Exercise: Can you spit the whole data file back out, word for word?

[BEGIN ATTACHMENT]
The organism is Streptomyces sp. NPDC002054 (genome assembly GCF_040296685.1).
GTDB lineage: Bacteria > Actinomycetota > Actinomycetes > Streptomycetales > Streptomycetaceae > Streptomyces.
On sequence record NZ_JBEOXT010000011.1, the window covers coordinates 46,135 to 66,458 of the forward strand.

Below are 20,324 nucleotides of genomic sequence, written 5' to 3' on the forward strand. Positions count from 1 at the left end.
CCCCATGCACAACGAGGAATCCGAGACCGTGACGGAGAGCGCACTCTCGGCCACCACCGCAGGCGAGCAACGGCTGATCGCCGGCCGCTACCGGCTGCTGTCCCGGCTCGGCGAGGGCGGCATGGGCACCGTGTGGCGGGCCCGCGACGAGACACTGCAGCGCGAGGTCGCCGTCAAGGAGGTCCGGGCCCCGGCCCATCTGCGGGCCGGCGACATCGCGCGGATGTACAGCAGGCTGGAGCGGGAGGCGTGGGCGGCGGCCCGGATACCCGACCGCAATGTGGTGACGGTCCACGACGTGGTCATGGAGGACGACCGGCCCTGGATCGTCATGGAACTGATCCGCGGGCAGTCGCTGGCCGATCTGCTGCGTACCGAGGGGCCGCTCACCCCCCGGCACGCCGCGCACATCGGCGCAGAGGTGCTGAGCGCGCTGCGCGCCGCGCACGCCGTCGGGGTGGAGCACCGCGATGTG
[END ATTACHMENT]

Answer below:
The organism is Streptomyces sp. NPDC002054 (genome assembly GCF_040296685.1).
GTDB lineage: Bacteria > Actinomycetota > Actinomycetes > Streptomycetales > Streptomycetaceae > Streptomyces.
On sequence record NZ_JBEOXT010000011.1, the window covers coordinates 46,135 to 66,458 of the forward strand.

Below are 20,324 nucleotides of genomic sequence, written 5' to 3' on the forward strand. Positions count from 1 at the left end.
CCCCATGCACAACGAGGAATCCGAGACCGTGACGGAGAGCGCACTCTCGGCCACCACCGCAGGCGAGCAACGGCTGATCGCCGGCCGCTACCGGCTGCTGTCCCGGCTCGGCGAGGGCGGCATGGGCACCGTGTGGCGGGCCCGCGACGAGACACTGCAGCGCGAGGTCGCCGTCAAGGAGGTCCGGGCCCCGGCCCATCTGCGGGCCGGCGACATCGCGCGGATGTACAGCAGGCTGGAGCGGGAGGCGTGGGCGGCGGCCCGGATACCCGACCGCAATGTGGTGACGGTCCACGACGTGGTCATGGAGGACGACCGGCCCTGGATCGTCATGGAACTGATCCGCGGGCAGTCGCTGGCCGATCTGCTGCGTACCGAGGGGCCGCTCACCCCCCGGCACGCCGCGCACATCGGCGCAGAGGTGCTGAGCGCGCTGCGCGCCGCGCACGCCGTCGGGGTGGAGCACCGCGATGTG